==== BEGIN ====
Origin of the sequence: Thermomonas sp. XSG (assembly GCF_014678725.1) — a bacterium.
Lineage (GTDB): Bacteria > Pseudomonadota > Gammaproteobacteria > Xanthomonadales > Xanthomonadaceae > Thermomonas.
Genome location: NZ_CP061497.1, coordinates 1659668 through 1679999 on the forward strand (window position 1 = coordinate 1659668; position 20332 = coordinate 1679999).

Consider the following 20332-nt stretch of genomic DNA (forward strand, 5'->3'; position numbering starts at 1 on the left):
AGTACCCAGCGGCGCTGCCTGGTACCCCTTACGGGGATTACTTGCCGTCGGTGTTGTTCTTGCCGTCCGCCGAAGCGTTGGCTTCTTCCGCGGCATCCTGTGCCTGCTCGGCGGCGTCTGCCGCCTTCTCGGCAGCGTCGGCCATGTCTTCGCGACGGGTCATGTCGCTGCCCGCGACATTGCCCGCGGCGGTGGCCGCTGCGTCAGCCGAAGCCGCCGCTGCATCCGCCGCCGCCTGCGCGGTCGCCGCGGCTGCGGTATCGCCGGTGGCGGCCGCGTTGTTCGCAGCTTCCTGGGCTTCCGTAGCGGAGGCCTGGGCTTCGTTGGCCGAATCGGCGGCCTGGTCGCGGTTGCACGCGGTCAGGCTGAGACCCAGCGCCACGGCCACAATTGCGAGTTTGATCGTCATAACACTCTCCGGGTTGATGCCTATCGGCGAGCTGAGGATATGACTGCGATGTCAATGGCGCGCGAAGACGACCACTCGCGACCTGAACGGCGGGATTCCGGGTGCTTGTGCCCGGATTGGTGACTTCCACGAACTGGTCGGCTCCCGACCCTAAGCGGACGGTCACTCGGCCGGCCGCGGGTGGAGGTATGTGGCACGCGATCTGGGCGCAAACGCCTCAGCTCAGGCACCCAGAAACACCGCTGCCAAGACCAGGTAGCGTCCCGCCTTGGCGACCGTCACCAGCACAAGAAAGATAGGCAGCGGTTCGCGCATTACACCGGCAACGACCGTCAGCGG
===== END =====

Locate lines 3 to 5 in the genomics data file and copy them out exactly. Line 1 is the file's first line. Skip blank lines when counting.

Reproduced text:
Genome location: NZ_CP061497.1, coordinates 1659668 through 1679999 on the forward strand (window position 1 = coordinate 1659668; position 20332 = coordinate 1679999).

Consider the following 20332-nt stretch of genomic DNA (forward strand, 5'->3'; position numbering starts at 1 on the left):
AGTACCCAGCGGCGCTGCCTGGTACCCCTTACGGGGATTACTTGCCGTCGGTGTTGTTCTTGCCGTCCGCCGAAGCGTTGGCTTCTTCCGCGGCATCCTGTGCCTGCTCGGCGGCGTCTGCCGCCTTCTCGGCAGCGTCGGCCATGTCTTCGCGACGGGTCATGTCGCTGCCCGCGACATTGCCCGCGGCGGTGGCCGCTGCGTCAGCCGAAGCCGCCGCTGCATCCGCCGCCGCCTGCGCGGTCGCCGCGGCTGCGGTATCGCCGGTGGCGGCCGCGTTGTTCGCAGCTTCCTGGGCTTCCGTAGCGGAGGCCTGGGCTTCGTTGGCCGAATCGGCGGCCTGGTCGCGGTTGCACGCGGTCAGGCTGAGACCCAGCGCCACGGCCACAATTGCGAGTTTGATCGTCATAACACTCTCCGGGTTGATGCCTATCGGCGAGCTGAGGATATGACTGCGATGTCAATGGCGCGCGAAGACGACCACTCGCGACCTGAACGGCGGGATTCCGGGTGCTTGTGCCCGGATTGGTGACTTCCACGAACTGGTCGGCTCCCGACCCTAAGCGGACGGTCACTCGGCCGGCCGCGGGTGGAGGTATGTGGCACGCGATCTGGGCGCAAACGCCTCAGCTCAGGCACCCAGAAACACCGCTGCCAAGACCAGGTAGCGTCCCGCCTTGGCGACCGTCACCAGCACAAGAAAGATAGGCAGCGGTTCGCGCATTACACCGGCAACGACCGTCAGCGG